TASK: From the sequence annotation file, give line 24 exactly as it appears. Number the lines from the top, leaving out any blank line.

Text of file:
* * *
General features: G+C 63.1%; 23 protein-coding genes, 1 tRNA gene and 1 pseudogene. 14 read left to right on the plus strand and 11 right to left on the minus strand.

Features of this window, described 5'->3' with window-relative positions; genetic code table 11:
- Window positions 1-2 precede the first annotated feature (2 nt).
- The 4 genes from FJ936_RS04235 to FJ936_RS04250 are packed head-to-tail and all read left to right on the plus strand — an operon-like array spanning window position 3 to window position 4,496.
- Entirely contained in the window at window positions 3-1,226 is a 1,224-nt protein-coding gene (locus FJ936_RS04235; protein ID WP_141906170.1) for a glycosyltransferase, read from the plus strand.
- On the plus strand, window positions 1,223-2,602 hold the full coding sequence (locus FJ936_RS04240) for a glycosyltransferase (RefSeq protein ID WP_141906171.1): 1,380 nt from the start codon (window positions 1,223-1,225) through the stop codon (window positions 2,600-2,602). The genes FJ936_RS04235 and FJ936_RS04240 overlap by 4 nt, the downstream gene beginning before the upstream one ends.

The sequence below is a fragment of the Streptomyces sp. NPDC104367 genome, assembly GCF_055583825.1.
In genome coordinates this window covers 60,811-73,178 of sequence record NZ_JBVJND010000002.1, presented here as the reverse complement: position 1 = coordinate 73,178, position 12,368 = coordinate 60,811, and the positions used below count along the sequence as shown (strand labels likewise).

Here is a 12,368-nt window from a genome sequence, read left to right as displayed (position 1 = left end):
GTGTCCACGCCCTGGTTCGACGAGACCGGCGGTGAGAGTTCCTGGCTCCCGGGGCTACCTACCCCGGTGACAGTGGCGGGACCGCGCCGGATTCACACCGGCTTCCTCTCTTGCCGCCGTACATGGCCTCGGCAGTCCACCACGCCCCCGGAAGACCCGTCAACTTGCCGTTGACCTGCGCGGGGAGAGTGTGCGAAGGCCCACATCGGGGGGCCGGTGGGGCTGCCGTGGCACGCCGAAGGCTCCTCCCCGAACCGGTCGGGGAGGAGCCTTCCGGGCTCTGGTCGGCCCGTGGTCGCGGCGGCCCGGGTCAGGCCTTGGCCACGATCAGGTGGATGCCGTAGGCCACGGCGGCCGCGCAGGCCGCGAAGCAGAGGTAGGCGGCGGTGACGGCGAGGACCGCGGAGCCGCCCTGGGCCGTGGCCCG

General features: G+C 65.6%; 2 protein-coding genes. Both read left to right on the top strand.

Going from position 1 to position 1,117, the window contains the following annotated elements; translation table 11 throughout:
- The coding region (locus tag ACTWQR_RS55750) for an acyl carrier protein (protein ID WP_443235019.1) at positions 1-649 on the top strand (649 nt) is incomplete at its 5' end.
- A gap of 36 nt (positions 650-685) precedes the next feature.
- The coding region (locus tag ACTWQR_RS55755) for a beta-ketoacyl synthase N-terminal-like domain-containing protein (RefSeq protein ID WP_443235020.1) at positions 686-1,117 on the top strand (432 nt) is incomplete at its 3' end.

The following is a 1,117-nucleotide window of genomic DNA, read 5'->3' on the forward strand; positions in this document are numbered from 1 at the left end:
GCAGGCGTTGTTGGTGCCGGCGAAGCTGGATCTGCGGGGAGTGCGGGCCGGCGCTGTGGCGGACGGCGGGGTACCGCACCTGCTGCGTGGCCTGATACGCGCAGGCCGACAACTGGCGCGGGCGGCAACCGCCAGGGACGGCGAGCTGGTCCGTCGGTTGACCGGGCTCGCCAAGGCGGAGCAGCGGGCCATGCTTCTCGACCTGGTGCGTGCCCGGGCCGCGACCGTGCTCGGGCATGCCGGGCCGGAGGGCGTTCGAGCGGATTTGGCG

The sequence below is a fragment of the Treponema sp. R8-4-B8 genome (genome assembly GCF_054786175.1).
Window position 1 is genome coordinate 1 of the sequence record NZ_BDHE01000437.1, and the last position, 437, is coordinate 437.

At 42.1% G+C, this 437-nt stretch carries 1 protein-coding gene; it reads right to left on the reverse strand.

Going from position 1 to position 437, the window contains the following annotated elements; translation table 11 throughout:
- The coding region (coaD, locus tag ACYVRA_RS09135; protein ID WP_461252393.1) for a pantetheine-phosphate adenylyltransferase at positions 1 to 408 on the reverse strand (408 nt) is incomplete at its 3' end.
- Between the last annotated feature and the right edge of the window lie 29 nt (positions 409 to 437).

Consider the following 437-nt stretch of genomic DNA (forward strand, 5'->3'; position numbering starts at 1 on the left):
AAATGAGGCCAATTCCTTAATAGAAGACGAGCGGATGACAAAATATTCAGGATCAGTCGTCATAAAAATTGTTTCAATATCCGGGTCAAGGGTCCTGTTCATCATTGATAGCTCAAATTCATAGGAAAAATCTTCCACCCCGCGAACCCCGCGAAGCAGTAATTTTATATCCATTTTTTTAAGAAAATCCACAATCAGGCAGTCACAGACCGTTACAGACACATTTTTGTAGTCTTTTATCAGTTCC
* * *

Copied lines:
Consider the following 437-nt stretch of genomic DNA (forward strand, 5'->3'; position numbering starts at 1 on the left):